Romans 12:1
I beseech you therefore, brethren, by the mercies of God, that ye present your bodies a living sacrifice, holy, acceptable unto God, which is your reasonable service.
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(1) At this point the Apostle turns from the speculative, or doctrinal, portion of his Epistle, and begins a series of practical exhortations to his readers as to their lives as Christians. In the first two verses of the chapter he speaks of this in general terms, but then goes on to give a number of special precepts in no very distinct arrangement or order.

Therefore.—We may well believe that the Apostle having brought his argument up to a climax at the close of the last chapter, would make a pause in his dictation, and perhaps not resume it until another sitting. The one prevailing impression left on his mind, both by the argument just ended and by the whole previous portion of the Epistle, is a profound sense of the merciful and benevolent purposes of God, who, out of seeming evil, only educes the highest good. This sense is still strong upon him, and he makes it the link of transition by which the earnest practical exhortations which follow are bound to what precedes. The sequence is as much one of feeling as of ratiocination.

Your bodies.—Not merely a periphrasis for “yourselves,” but in the strict sense “your bodies,” i.e., the very part of you which is apt to be “an occasion of falling.” The Apostle takes the two main parts of human nature separately. In this verse he deals with the bodies of men, in the next verse with the “mind,” or the intellectual and spiritual faculties.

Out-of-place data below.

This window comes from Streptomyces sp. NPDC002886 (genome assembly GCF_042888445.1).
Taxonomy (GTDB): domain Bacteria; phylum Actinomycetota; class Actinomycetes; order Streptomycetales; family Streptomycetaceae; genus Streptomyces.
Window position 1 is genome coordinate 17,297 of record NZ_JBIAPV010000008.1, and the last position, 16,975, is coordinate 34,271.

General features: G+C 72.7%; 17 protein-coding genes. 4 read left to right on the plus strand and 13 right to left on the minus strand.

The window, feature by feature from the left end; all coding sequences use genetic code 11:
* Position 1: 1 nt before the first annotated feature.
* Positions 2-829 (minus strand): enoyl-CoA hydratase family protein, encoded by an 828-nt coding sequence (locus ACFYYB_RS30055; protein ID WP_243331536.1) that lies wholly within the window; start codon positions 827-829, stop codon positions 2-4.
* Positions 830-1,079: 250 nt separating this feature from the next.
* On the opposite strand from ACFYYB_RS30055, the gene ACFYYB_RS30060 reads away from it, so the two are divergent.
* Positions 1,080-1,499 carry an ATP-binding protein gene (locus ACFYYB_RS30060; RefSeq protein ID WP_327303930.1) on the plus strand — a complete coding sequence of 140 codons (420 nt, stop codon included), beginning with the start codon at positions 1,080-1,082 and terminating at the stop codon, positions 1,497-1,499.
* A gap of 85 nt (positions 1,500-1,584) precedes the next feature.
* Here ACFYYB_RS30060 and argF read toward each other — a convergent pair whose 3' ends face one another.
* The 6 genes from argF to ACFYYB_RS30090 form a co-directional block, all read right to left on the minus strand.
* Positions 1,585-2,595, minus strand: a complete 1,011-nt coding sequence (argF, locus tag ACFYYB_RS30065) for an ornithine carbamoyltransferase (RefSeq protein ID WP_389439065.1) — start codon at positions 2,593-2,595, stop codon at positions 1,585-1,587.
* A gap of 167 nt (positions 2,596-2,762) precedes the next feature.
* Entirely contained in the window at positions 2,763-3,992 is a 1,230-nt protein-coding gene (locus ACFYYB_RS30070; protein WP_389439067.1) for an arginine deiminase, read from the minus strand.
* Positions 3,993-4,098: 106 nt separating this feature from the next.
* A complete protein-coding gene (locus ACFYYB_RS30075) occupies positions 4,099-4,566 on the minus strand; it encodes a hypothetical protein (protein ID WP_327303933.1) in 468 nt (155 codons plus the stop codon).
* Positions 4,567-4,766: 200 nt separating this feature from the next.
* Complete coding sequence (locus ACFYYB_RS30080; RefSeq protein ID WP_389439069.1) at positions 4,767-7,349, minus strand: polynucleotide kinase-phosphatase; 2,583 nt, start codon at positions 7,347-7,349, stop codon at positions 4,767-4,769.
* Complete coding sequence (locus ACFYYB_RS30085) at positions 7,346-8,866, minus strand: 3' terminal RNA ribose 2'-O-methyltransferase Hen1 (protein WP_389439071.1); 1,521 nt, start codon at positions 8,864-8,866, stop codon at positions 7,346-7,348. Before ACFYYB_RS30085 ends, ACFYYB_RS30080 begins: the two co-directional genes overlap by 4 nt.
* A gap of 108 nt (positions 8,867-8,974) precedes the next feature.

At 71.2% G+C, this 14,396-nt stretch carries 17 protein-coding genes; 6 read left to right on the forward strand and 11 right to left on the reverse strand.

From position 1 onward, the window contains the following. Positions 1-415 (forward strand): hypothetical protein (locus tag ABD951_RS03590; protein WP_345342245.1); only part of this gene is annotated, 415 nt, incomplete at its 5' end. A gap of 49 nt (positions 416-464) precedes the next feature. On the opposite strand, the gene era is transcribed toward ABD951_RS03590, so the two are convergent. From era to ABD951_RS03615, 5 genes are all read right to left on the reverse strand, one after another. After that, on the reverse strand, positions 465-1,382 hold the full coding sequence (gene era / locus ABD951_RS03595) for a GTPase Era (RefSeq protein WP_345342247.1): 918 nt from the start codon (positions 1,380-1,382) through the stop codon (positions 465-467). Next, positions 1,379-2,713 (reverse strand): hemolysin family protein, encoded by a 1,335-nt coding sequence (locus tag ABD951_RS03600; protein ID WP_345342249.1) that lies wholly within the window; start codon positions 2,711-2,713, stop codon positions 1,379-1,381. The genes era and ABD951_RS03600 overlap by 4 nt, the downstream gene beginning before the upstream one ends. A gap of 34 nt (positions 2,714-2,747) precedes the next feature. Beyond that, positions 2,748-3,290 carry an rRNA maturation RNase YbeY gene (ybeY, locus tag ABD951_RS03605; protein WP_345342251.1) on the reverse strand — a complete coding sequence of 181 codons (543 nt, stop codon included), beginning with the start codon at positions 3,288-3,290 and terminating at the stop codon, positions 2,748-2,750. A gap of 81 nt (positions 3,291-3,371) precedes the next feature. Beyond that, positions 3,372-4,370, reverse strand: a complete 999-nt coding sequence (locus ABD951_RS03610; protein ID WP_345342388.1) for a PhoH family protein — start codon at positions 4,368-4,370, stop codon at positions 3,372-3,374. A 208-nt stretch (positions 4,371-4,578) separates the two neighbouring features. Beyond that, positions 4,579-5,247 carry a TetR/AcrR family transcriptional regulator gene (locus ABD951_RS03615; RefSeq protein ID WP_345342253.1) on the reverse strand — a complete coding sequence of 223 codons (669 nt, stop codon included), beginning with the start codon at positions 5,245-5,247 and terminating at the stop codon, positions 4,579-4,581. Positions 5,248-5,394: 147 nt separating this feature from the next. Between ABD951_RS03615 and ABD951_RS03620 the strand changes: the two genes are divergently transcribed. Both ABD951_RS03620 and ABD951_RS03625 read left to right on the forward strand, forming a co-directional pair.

A living sacrifice.—“How is the body to become a sacrifice? Let thine eye look upon no evil thing, and it hath become a sacrifice; let thy tongue speak nothing filthy, and it hath become an offering; let thy hand do no lawless deed, and it hath become a whole burnt offering. But this is not enough, we must do good works also; let the hand do alms, the mouth bless them that despitefully use us, and the ear find leisure evermore for the hearing of Scripture. For sacrifice can be made only of that which is clean; sacrifice is a firstfruit of other actions. Let us, then, from our hands, and feet, and mouth, and all our other members, yield a firstfruit unto God” (St. Chrysostom).

The idea contained in sacrifice is that of dedication. We are to dedicate our bodies to God. But there is to be this distinction between the old Jewish sacrifices and the Christian sacrifice: the one was of dead animals, the other of the living man. The worshipper must offer, or present, before God, himself, with all his living energies and powers directed consciously to God’s service.

Holy, acceptable unto God.—The qualification sought for in the Jewish sacrifices was that they were to be unblemished, without spot. In like manner the Christian’s sacrifice must be holy and pure in God’s sight, otherwise it cannot be acceptable to Him.

Reasonable service.—The English phrase is somewhat ambiguous. It might mean “a service demanded by reason.” Such, however is not the sense of the Greek, but rather “a service of the reason,” i.e., a service rendered by the reason. Just as under the old dispensation the mind expressed its devotion through the ritual of sacrifice, so now under the new dispensation its worship takes the form of a self-dedication; its service consists in holiness of life, temperance, soberness, and chastity.



Romans 12:1